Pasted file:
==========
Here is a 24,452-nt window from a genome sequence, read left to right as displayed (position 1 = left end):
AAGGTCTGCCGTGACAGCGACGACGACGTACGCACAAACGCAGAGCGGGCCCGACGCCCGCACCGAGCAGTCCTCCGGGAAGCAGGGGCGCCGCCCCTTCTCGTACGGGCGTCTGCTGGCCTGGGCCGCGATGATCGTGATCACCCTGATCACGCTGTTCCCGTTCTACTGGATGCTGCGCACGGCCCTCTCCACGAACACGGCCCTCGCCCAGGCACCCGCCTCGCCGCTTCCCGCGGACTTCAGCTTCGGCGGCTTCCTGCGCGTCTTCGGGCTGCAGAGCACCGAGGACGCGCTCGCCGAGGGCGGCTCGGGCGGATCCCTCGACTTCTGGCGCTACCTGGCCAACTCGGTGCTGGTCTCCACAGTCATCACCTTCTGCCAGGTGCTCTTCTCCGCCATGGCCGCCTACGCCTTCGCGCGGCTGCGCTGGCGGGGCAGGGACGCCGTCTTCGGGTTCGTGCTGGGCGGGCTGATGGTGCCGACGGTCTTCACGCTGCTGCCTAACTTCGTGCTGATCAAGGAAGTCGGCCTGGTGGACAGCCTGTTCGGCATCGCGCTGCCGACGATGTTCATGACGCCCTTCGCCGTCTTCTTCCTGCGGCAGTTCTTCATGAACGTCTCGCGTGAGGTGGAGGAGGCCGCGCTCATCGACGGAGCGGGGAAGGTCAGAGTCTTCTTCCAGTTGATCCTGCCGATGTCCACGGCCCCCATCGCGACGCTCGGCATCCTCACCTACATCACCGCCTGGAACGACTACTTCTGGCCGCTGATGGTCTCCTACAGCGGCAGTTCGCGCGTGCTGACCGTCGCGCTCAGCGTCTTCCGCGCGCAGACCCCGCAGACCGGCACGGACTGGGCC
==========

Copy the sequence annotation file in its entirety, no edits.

Here is a 24,452-nt window from a genome sequence, read left to right as displayed (position 1 = left end):
AAGGTCTGCCGTGACAGCGACGACGACGTACGCACAAACGCAGAGCGGGCCCGACGCCCGCACCGAGCAGTCCTCCGGGAAGCAGGGGCGCCGCCCCTTCTCGTACGGGCGTCTGCTGGCCTGGGCCGCGATGATCGTGATCACCCTGATCACGCTGTTCCCGTTCTACTGGATGCTGCGCACGGCCCTCTCCACGAACACGGCCCTCGCCCAGGCACCCGCCTCGCCGCTTCCCGCGGACTTCAGCTTCGGCGGCTTCCTGCGCGTCTTCGGGCTGCAGAGCACCGAGGACGCGCTCGCCGAGGGCGGCTCGGGCGGATCCCTCGACTTCTGGCGCTACCTGGCCAACTCGGTGCTGGTCTCCACAGTCATCACCTTCTGCCAGGTGCTCTTCTCCGCCATGGCCGCCTACGCCTTCGCGCGGCTGCGCTGGCGGGGCAGGGACGCCGTCTTCGGGTTCGTGCTGGGCGGGCTGATGGTGCCGACGGTCTTCACGCTGCTGCCTAACTTCGTGCTGATCAAGGAAGTCGGCCTGGTGGACAGCCTGTTCGGCATCGCGCTGCCGACGATGTTCATGACGCCCTTCGCCGTCTTCTTCCTGCGGCAGTTCTTCATGAACGTCTCGCGTGAGGTGGAGGAGGCCGCGCTCATCGACGGAGCGGGGAAGGTCAGAGTCTTCTTCCAGTTGATCCTGCCGATGTCCACGGCCCCCATCGCGACGCTCGGCATCCTCACCTACATCACCGCCTGGAACGACTACTTCTGGCCGCTGATGGTCTCCTACAGCGGCAGTTCGCGCGTGCTGACCGTCGCGCTCAGCGTCTTCCGCGCGCAGACCCCGCAGACCGGCACGGACTGGGCC